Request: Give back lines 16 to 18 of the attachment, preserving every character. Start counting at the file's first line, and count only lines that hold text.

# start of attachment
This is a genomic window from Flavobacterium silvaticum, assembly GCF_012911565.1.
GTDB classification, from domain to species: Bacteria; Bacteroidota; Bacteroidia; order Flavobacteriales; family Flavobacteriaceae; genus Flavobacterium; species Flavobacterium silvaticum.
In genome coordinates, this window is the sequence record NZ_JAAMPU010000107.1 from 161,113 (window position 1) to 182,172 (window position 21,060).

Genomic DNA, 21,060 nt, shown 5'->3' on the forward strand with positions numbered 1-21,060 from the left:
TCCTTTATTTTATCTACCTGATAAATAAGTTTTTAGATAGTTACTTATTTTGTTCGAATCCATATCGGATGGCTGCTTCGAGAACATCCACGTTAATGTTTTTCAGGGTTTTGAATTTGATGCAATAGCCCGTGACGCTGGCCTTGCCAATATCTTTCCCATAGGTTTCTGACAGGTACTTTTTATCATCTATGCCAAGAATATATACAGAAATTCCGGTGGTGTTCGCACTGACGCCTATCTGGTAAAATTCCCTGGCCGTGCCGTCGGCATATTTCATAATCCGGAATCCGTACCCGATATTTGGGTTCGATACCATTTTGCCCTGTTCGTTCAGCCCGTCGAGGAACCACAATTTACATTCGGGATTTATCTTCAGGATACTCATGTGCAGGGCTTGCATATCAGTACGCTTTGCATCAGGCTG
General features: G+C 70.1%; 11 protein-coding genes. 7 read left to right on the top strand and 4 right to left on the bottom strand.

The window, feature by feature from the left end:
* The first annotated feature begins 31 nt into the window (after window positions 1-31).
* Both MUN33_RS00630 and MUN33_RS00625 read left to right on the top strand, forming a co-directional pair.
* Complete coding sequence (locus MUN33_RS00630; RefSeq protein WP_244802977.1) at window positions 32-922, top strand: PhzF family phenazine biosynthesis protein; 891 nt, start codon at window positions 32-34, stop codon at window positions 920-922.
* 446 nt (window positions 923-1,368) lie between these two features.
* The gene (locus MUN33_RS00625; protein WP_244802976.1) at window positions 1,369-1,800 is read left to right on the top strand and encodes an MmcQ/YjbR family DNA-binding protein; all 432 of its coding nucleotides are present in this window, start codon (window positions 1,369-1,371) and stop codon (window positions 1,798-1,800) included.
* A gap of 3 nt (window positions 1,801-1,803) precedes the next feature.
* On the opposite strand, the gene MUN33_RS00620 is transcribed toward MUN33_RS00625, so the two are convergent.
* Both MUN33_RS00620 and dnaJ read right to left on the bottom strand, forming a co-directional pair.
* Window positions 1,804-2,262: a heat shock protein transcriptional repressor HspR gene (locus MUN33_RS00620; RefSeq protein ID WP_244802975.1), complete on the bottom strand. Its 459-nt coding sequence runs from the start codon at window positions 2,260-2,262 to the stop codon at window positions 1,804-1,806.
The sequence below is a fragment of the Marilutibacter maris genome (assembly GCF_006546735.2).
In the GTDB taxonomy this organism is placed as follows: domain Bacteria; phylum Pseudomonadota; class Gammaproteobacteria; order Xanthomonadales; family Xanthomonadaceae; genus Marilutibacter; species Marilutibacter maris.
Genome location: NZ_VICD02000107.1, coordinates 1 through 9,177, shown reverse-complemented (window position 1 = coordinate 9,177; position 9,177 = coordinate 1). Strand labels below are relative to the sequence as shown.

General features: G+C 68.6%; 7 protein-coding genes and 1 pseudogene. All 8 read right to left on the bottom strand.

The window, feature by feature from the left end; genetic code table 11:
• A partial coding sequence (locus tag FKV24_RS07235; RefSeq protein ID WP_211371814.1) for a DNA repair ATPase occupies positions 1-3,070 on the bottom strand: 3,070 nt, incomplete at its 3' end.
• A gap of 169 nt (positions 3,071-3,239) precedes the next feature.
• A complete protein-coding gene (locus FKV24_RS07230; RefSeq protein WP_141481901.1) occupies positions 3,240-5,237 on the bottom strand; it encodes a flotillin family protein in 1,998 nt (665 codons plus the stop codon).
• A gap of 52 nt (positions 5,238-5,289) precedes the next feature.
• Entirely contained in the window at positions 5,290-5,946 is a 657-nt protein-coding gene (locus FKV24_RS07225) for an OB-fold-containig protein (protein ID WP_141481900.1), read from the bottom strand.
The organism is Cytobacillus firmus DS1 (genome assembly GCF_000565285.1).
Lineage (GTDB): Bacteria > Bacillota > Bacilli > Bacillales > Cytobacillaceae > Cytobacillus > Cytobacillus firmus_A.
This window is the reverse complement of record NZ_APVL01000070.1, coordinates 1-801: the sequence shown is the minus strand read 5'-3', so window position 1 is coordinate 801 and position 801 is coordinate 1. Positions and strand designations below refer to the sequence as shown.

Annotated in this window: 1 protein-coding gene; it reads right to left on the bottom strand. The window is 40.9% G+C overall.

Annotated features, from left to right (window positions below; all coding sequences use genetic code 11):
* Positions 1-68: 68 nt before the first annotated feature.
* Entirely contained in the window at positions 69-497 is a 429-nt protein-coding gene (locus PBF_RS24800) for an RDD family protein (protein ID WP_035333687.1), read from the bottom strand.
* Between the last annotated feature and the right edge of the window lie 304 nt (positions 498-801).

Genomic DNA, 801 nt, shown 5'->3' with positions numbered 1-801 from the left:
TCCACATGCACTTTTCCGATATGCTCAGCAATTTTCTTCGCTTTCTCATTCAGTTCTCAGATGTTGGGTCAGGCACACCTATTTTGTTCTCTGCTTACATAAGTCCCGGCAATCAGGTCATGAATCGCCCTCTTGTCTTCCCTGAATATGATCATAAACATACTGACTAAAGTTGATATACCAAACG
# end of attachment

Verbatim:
* Window positions 1,804-2,262: a heat shock protein transcriptional repressor HspR gene (locus MUN33_RS00620; RefSeq protein ID WP_244802975.1), complete on the bottom strand. Its 459-nt coding sequence runs from the start codon at window positions 2,260-2,262 to the stop codon at window positions 1,804-1,806.
The sequence below is a fragment of the Marilutibacter maris genome (assembly GCF_006546735.2).
In the GTDB taxonomy this organism is placed as follows: domain Bacteria; phylum Pseudomonadota; class Gammaproteobacteria; order Xanthomonadales; family Xanthomonadaceae; genus Marilutibacter; species Marilutibacter maris.